As regular readers of the Occasional Newsletter will know, several of the islands in the MPA, in particular Marawah, have important archaeological sites, while the coastal area, which includes the outcrop of Ra's al-Aysh, not only has other archaeological sites, but also contains a number of significant sites for vertebrate fossils from the Late Miocene period, around 5 to 6 million years ago. As part of the planning for effective management of the MPA, a full study of the area is to be undertaken, including both the land and marine areas. In collaboration with ERWDA, managers of the MPA, ADIAS will be taking part in this study, helping to ensure that protection of the UAE's cultural,  as well as natural, heritage is an integral part of the management process. Evaluation of several other offshore areas with islands containing archaeological sites is now also under way, and may lead to the designation of further MPAs in the future.




Dalma studies


Following the Municipality trenching work on Dalma, which affected the important Late Stone Age settlement site in the island (reported briefly in the last Newsletter), a three-person team, of Dr. Mark Beech, our Environmental Archaeology specialist, Daniel Hull, our Resident Archaeologist, and Paula Wallace, Field Archaeologist, visited the island for a few days in December, to examine and to draw the 40 metre long trench through the site, which is over 2 metres deep. Although, naturally, we wish that the trench had not been dug, it has allowed ADIAS to gain further valuable information about the extent of the site, and also about the depth of the stratified deposits. These deposits, the remaining evidence of the ancient occupation, contain shells, potsherds and flint artefacts, and go deeper than we had originally realised. Study of the trench showed that the deposits extend some tens of centimetres below the level at which carbon samples were taken three years ago. These samples provided a date of around 5,000 BC, or perhaps a little earlier, so the lower levels are probably a little older still. Further work is clearly required!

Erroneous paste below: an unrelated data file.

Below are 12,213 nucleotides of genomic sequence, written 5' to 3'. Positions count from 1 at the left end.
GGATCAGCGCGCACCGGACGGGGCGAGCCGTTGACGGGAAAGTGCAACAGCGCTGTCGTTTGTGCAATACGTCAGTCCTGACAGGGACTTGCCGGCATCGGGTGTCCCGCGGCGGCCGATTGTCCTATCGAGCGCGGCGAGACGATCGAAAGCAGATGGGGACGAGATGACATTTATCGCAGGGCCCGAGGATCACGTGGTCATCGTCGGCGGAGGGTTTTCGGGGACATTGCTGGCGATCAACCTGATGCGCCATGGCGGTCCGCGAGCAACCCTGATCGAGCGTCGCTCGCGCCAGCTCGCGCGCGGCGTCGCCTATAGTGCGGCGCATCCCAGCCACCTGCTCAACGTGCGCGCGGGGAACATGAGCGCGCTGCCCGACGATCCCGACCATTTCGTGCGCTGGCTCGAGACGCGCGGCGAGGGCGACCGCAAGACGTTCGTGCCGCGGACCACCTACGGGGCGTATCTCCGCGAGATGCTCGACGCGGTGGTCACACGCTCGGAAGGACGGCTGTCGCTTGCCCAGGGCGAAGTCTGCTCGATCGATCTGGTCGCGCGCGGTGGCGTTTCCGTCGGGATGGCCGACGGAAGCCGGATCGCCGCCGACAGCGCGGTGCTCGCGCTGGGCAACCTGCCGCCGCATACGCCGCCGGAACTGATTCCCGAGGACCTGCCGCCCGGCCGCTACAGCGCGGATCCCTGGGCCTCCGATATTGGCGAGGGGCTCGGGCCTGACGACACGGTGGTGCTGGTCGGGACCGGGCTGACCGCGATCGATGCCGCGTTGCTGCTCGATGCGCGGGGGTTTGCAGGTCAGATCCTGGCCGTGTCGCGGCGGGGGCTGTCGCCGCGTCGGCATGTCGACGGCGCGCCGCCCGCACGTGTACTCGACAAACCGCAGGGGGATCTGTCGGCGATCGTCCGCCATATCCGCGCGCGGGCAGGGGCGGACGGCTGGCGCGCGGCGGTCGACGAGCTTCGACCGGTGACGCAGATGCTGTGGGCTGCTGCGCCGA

A further visit, by Daniel Hull and Stephen Rowland, was made in early February, to examine some trenching in another part of the island. As a result of the visits, ADIAS has been able to establish good contacts with the contractors on Dalma for the Municipality. Having studied the trenching work, and also the future plans for trenching in the area, we have been able to provide extensive advice on where, and where NOT, to dig, while study of the trenches themselves have provided useful data. ADIAS and ERWDA have now jointly written to the contractors, the Municipality and other relevant bodies to provide data on sites and to give approval for the trenching work to continue, provided that certain guidelines are observed.




Sites in Baynunah and Salabikh


Following the conclusion of the recent work  at Jebel Dhanna, Dan Hull and Steve Rowland took the opportunity to venture into the deserts south of Ghiyathi. Last year Mubarak bin Rashid al Mansouri, Public Relations and Transport Co-ordinator for ADCO at Jebel Dhanna, had shown Hull and Rowland a number of sites of interest south-west of Ghiyathi. One of these was the spectacular fossilised mud plain at Mleisa, bearing footprints of an elephant-like creature probably of the Pleistocene (around 11,000 to 1.8 million years ago). This time, Mubarak and a number of his relatives took Dan and Steve into new terrain, showing them that many such fossilised mud plains exist within an arc of territory covering the 45 kilometres from Baynunah, south-west of Ghiyathi, to Salabikh to the east. Each has its own local name, and brief surveys of these plains have revealed two new sites of archaeological and palaeontological importance. The site of Umm al-Khaber, one kilometre east-north-east of Ghiyathi consists of spreads of ostrich eggshell lying on the surface of a fossilised mud plain. This complements reports of finds of whole ostrich shells in recent  years by Emiratis in the area immediately south of Ghiyathi, suggesting that the Arabian Ostrich Struthio camelus syriacus   was present in the area at some point from the Pleistocene period onwards. A similar site was found at Niqqa, 8.3 kilometres south-east of Umm al-Khaber. This again consisted of a perfectly preserved fossilised mud plain, bearing footprints as was the case at Mleisa. However, at Niqqa, rather than elephant prints, as at Mleisa, impressions of 3 prints left by a smaller, 5-toed foot, around 28 centimetres across, were discovered. The animal responsible has yet to be identified, and further study of these mud plains is clearly required. The Niqqa plain also produced a fine worked flint scraper, further evidence of a Late Stone Age presence in the area.